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11 minutes ago, Robert Morse said:

...There's just no way I can see to hang the ceiling panels by myself, so progress is dependent on the availability of reliable assistance.

 

You could rent a drywall lift and scaffolding! :D

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On ‎7‎/‎9‎/‎2018 at 10:34 AM, VizslaDad said:

You could rent a drywall lift and scaffolding! :D

I need a lift that will get the end up 15'... the ones at the rental place only go to 12. 

I've spent the last 2 nights getting ready for the final ceiling push. My dad is coming down for one last weekend, and we're going to hang all 16 remaining ceiling panels.  I've had some prep work to get done before we start on that: 

* I installed steel and J-channel on the top 6' of the wall section near the garage door, which was necessary in order to...

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* Install a shortened, heavy duty shelf bracket to hold up the garage door rail on the wall side. The bracket the door installers used was perforated angle hanging from the ceiling.  It blocked the window, and would have had to be moved/removed to install the ceiling panel anyway. This looks MUCH better, and is more secure and stable too!

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* Then I installed 2/3 of the j-channel needed for the last bay. Only  3 sticks left to finish up the ceiling, which I'll finish tonight. (no pictures of this...)

I've been hand cutting the rip cuts near ribs because the harbor freight power shears don't work too close to a rib, but hand cutting was leaving a jagged edge.  Because I got fed up with blood all over the panels last night, I went and bought a new best friend - this Milwaukee metal shear(s?) is FANTASTIC.  Much lighter, far quieter, and far less effort is required to make the cuts.  In related news, I can now make super cool metal noodles, and also the stock price of Band-Aids just took huge hit.

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I'm MORE than ready to be done with the metal work on this building... but the end is in sight. 

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3 minutes ago, Chet said:

Looking good.  What are you putting on the lower portions of the walls?

Drywall... I had planned to do ply, but I like the look of clean, smooth drywall better.  I will put a French cleat strip all the way around the top of the drywall for hanging stuff.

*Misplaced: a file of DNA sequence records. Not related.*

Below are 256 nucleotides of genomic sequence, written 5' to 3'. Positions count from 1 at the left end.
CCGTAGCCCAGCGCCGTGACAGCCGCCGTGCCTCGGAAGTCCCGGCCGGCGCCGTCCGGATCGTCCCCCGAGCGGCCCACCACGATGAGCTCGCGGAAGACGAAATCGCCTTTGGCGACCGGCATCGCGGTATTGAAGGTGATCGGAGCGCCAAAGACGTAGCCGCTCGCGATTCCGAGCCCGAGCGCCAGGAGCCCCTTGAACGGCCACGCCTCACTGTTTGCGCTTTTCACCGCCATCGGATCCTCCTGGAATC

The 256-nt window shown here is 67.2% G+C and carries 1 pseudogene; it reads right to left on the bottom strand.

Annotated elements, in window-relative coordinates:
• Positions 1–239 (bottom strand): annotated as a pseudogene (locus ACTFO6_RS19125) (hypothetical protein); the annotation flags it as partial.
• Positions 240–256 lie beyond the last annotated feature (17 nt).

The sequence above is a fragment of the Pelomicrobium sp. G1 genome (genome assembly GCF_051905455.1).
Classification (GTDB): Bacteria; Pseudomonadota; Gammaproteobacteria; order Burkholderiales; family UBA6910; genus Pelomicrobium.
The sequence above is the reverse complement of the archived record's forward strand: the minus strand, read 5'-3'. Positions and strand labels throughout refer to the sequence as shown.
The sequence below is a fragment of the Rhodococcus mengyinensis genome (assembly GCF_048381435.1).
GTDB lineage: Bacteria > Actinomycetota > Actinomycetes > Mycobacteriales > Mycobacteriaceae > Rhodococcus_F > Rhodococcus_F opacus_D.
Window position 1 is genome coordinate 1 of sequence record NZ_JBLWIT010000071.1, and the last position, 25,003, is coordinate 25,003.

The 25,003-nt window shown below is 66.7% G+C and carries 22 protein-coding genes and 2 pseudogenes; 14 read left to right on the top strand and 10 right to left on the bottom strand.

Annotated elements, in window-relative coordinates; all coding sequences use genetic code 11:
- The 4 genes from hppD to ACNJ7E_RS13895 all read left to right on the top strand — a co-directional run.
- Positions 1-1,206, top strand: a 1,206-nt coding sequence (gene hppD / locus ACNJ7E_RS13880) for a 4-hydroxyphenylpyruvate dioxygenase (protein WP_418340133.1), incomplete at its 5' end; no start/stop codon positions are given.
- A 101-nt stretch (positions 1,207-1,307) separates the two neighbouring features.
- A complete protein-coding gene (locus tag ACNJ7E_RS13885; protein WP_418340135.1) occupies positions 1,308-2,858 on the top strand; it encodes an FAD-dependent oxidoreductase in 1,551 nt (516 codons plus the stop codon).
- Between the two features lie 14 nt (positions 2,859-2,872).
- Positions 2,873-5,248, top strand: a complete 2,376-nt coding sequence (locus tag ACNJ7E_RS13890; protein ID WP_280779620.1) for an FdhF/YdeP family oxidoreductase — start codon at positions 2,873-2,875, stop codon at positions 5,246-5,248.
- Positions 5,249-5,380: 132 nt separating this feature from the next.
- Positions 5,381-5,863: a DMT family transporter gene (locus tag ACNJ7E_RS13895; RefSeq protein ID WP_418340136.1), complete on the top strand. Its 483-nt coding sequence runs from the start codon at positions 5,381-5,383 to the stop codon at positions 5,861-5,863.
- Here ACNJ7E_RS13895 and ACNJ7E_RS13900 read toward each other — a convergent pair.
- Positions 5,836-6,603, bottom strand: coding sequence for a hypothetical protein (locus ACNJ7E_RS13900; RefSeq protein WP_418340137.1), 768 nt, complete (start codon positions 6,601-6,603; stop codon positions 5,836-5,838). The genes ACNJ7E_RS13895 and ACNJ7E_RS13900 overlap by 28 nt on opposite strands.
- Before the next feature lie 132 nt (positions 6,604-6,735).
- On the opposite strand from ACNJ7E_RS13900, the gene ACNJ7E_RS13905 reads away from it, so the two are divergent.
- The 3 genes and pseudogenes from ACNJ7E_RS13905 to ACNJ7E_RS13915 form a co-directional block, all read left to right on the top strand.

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When cutting with snips, don't squeeze the handles all the way together with each bite.  In other words, the pointy ends of the snips don't come together, or even penetrate the metal surface.   Take as much of a bite as you can, without that penetration, slide the snips forward, and repeat as neceassary.   If you make complete cuts at each bite, you end up with a series of what we call "meat hooks".   The meat is going to be yours. 

I don't know if this was the trouble or not.  I use various shears and nibblers too, but when I want a straight, smooth cut, I use hand snips.

The same technique is used when cutting anything with scissors, that you can start a cut and just slide the scissors along.

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2 minutes ago, Tom King said:

When cutting with snips, don't squeeze the handles all the way together with each bite.  In other words, the pointy ends of the snips don't come together, or even penetrate the metal surface.   Take as much of a bite as you can, without that penetration, slide the snips forward, and repeat as neceassary.   

Thanks for the tips - I had been very careful about not letting the tips close, the issue I was having was some of the cuts were right next to the ribs, and the snips would get stuck.  Getting them unstuck would put a little wrinkle in the cut edge, that was extra sharp.  Also, reaching into the middle of the panel to do cuts was HARD.